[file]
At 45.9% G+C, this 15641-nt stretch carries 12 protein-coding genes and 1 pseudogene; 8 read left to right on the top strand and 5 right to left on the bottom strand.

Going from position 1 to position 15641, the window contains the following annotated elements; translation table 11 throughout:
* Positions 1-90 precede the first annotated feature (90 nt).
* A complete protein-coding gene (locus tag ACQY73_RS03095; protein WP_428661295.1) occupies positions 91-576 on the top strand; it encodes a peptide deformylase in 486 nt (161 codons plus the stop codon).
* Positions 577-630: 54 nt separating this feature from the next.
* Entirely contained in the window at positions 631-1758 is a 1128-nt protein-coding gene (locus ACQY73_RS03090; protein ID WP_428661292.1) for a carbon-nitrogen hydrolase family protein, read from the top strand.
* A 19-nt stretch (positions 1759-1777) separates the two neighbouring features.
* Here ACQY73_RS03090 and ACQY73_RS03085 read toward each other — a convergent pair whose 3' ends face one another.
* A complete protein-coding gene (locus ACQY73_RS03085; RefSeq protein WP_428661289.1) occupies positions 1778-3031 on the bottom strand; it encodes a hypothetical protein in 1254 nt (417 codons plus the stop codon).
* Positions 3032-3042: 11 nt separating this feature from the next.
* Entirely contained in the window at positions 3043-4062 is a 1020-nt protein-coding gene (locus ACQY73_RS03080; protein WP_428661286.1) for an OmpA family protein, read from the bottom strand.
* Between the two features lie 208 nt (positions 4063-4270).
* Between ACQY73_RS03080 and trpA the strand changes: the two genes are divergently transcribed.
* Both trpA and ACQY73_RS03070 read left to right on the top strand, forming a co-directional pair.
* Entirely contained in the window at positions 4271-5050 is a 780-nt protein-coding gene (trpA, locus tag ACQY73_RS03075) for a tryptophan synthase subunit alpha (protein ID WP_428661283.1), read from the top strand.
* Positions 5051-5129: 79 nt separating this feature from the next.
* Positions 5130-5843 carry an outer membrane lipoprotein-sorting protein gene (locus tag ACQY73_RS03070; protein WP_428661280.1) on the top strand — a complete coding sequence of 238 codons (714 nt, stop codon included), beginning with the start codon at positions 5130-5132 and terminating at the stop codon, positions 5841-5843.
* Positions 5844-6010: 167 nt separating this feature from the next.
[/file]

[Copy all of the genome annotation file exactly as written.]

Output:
At 45.9% G+C, this 15641-nt stretch carries 12 protein-coding genes and 1 pseudogene; 8 read left to right on the top strand and 5 right to left on the bottom strand.

Going from position 1 to position 15641, the window contains the following annotated elements; translation table 11 throughout:
* Positions 1-90 precede the first annotated feature (90 nt).
* A complete protein-coding gene (locus tag ACQY73_RS03095; protein WP_428661295.1) occupies positions 91-576 on the top strand; it encodes a peptide deformylase in 486 nt (161 codons plus the stop codon).
* Positions 577-630: 54 nt separating this feature from the next.
* Entirely contained in the window at positions 631-1758 is a 1128-nt protein-coding gene (locus ACQY73_RS03090; protein ID WP_428661292.1) for a carbon-nitrogen hydrolase family protein, read from the top strand.
* A 19-nt stretch (positions 1759-1777) separates the two neighbouring features.
* Here ACQY73_RS03090 and ACQY73_RS03085 read toward each other — a convergent pair whose 3' ends face one another.
* A complete protein-coding gene (locus ACQY73_RS03085; RefSeq protein WP_428661289.1) occupies positions 1778-3031 on the bottom strand; it encodes a hypothetical protein in 1254 nt (417 codons plus the stop codon).
* Positions 3032-3042: 11 nt separating this feature from the next.
* Entirely contained in the window at positions 3043-4062 is a 1020-nt protein-coding gene (locus ACQY73_RS03080; protein WP_428661286.1) for an OmpA family protein, read from the bottom strand.
* Between the two features lie 208 nt (positions 4063-4270).
* Between ACQY73_RS03080 and trpA the strand changes: the two genes are divergently transcribed.
* Both trpA and ACQY73_RS03070 read left to right on the top strand, forming a co-directional pair.
* Entirely contained in the window at positions 4271-5050 is a 780-nt protein-coding gene (trpA, locus tag ACQY73_RS03075) for a tryptophan synthase subunit alpha (protein ID WP_428661283.1), read from the top strand.
* Positions 5051-5129: 79 nt separating this feature from the next.
* Positions 5130-5843 carry an outer membrane lipoprotein-sorting protein gene (locus tag ACQY73_RS03070; protein WP_428661280.1) on the top strand — a complete coding sequence of 238 codons (714 nt, stop codon included), beginning with the start codon at positions 5130-5132 and terminating at the stop codon, positions 5841-5843.
* Positions 5844-6010: 167 nt separating this feature from the next.